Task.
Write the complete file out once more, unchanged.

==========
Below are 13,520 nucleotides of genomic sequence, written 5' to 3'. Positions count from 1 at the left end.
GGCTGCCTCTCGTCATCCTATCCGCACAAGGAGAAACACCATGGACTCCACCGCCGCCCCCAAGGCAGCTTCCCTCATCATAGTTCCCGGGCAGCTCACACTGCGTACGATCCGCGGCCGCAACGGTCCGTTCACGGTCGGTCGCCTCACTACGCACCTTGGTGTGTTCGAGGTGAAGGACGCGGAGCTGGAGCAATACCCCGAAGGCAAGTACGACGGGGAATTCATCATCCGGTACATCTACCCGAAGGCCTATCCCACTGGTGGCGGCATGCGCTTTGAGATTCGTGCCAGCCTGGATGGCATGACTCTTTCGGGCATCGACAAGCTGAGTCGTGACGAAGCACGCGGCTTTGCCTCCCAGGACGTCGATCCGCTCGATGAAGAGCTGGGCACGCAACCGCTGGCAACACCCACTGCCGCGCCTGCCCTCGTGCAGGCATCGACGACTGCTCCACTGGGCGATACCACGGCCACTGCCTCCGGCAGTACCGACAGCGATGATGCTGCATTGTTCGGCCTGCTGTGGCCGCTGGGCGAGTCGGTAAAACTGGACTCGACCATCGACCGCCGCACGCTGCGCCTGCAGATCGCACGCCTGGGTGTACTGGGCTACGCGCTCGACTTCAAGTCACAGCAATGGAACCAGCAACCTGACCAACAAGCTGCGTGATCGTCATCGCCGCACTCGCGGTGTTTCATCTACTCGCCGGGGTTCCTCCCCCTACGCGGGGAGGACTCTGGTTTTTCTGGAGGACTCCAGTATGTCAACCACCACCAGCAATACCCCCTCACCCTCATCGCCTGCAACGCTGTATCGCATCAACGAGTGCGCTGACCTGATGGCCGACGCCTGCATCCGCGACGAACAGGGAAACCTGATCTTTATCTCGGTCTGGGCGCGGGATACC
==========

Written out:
Below are 13,520 nucleotides of genomic sequence, written 5' to 3'. Positions count from 1 at the left end.
GGCTGCCTCTCGTCATCCTATCCGCACAAGGAGAAACACCATGGACTCCACCGCCGCCCCCAAGGCAGCTTCCCTCATCATAGTTCCCGGGCAGCTCACACTGCGTACGATCCGCGGCCGCAACGGTCCGTTCACGGTCGGTCGCCTCACTACGCACCTTGGTGTGTTCGAGGTGAAGGACGCGGAGCTGGAGCAATACCCCGAAGGCAAGTACGACGGGGAATTCATCATCCGGTACATCTACCCGAAGGCCTATCCCACTGGTGGCGGCATGCGCTTTGAGATTCGTGCCAGCCTGGATGGCATGACTCTTTCGGGCATCGACAAGCTGAGTCGTGACGAAGCACGCGGCTTTGCCTCCCAGGACGTCGATCCGCTCGATGAAGAGCTGGGCACGCAACCGCTGGCAACACCCACTGCCGCGCCTGCCCTCGTGCAGGCATCGACGACTGCTCCACTGGGCGATACCACGGCCACTGCCTCCGGCAGTACCGACAGCGATGATGCTGCATTGTTCGGCCTGCTGTGGCCGCTGGGCGAGTCGGTAAAACTGGACTCGACCATCGACCGCCGCACGCTGCGCCTGCAGATCGCACGCCTGGGTGTACTGGGCTACGCGCTCGACTTCAAGTCACAGCAATGGAACCAGCAACCTGACCAACAAGCTGCGTGATCGTCATCGCCGCACTCGCGGTGTTTCATCTACTCGCCGGGGTTCCTCCCCCTACGCGGGGAGGACTCTGGTTTTTCTGGAGGACTCCAGTATGTCAACCACCACCAGCAATACCCCCTCACCCTCATCGCCTGCAACGCTGTATCGCATCAACGAGTGCGCTGACCTGATGGCCGACGCCTGCATCCGCGACGAACAGGGAAACCTGATCTTTATCTCGGTCTGGGCGCGGGATACC